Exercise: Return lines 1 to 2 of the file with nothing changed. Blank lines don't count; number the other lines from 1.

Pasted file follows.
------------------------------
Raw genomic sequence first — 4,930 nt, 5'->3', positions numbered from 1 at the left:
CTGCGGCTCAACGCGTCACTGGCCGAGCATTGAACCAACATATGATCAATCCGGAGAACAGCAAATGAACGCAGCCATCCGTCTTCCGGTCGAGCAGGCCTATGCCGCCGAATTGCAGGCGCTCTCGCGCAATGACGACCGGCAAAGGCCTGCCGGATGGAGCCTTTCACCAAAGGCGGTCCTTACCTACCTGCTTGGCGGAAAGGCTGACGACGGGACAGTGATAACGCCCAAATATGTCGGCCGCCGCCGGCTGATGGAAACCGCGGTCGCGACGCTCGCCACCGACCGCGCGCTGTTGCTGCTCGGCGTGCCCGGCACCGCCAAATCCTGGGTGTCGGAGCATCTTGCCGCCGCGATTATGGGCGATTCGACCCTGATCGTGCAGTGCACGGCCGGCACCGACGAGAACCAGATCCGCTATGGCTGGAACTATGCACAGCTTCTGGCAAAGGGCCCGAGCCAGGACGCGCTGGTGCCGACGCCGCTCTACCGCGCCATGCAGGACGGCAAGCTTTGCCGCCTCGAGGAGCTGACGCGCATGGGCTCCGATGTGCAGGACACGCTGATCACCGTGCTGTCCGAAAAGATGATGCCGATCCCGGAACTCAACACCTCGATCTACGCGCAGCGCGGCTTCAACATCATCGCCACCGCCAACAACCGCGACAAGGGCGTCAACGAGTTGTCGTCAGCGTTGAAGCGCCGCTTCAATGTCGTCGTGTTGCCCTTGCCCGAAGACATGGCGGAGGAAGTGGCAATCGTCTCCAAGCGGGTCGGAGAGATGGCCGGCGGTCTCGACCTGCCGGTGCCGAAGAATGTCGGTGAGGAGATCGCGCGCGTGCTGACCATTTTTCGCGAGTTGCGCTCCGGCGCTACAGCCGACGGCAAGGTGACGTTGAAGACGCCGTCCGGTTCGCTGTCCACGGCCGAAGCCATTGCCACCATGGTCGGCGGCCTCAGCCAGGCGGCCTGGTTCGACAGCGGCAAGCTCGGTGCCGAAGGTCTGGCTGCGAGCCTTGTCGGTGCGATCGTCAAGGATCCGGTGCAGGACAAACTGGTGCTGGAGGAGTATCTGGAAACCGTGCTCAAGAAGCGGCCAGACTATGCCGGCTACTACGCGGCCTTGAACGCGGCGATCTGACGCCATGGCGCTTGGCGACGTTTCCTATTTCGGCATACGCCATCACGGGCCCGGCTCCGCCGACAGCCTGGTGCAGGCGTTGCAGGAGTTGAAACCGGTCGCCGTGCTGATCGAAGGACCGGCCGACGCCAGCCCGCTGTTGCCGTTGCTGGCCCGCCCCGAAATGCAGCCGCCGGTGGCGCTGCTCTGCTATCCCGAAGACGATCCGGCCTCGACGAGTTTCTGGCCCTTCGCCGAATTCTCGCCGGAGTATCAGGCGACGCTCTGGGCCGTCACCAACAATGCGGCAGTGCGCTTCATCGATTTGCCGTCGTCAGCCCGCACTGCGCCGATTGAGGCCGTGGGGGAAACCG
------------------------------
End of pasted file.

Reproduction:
Raw genomic sequence first — 4,930 nt, 5'->3', positions numbered from 1 at the left:
CTGCGGCTCAACGCGTCACTGGCCGAGCATTGAACCAACATATGATCAATCCGGAGAACAGCAAATGAACGCAGCCATCCGTCTTCCGGTCGAGCAGGCCTATGCCGCCGAATTGCAGGCGCTCTCGCGCAATGACGACCGGCAAAGGCCTGCCGGATGGAGCCTTTCACCAAAGGCGGTCCTTACCTACCTGCTTGGCGGAAAGGCTGACGACGGGACAGTGATAACGCCCAAATATGTCGGCCGCCGCCGGCTGATGGAAACCGCGGTCGCGACGCTCGCCACCGACCGCGCGCTGTTGCTGCTCGGCGTGCCCGGCACCGCCAAATCCTGGGTGTCGGAGCATCTTGCCGCCGCGATTATGGGCGATTCGACCCTGATCGTGCAGTGCACGGCCGGCACCGACGAGAACCAGATCCGCTATGGCTGGAACTATGCACAGCTTCTGGCAAAGGGCCCGAGCCAGGACGCGCTGGTGCCGACGCCGCTCTACCGCGCCATGCAGGACGGCAAGCTTTGCCGCCTCGAGGAGCTGACGCGCATGGGCTCCGATGTGCAGGACACGCTGATCACCGTGCTGTCCGAAAAGATGATGCCGATCCCGGAACTCAACACCTCGATCTACGCGCAGCGCGGCTTCAACATCATCGCCACCGCCAACAACCGCGACAAGGGCGTCAACGAGTTGTCGTCAGCGTTGAAGCGCCGCTTCAATGTCGTCGTGTTGCCCTTGCCCGAAGACATGGCGGAGGAAGTGGCAATCGTCTCCAAGCGGGTCGGAGAGATGGCCGGCGGTCTCGACCTGCCGGTGCCGAAGAATGTCGGTGAGGAGATCGCGCGCGTGCTGACCATTTTTCGCGAGTTGCGCTCCGGCGCTACAGCCGACGGCAAGGTGACGTTGAAGACGCCGTCCGGTTCGCTGTCCACGGCCGAAGCCATTGCCACCATGGTCGGCGGCCTCAGCCAGGCGGCCTGGTTCGACAGCGGCAAGCTCGGTGCCGAAGGTCTGGCTGCGAGCCTTGTCGGTGCGATCGTCAAGGATCCGGTGCAGGACAAACTGGTGCTGGAGGAGTATCTGGAAACCGTGCTCAAGAAGCGGCCAGACTATGCCGGCTACTACGCGGCCTTGAACGCGGCGATCTGACGCCATGGCGCTTGGCGACGTTTCCTATTTCGGCATACGCCATCACGGGCCCGGCTCCGCCGACAGCCTGGTGCAGGCGTTGCAGGAGTTGAAACCGGTCGCCGTGCTGATCGAAGGACCGGCCGACGCCAGCCCGCTGTTGCCGTTGCTGGCCCGCCCCGAAATGCAGCCGCCGGTGGCGCTGCTCTGCTATCCCGAAGACGATCCGGCCTCGACGAGTTTCTGGCCCTTCGCCGAATTCTCGCCGGAGTATCAGGCGACGCTCTGGGCCGTCACCAACAATGCGGCAGTGCGCTTCATCGATTTGCCGTCGTCAGCCCGCACTGCGCCGATTGAGGCCGTGGGGGAAACCG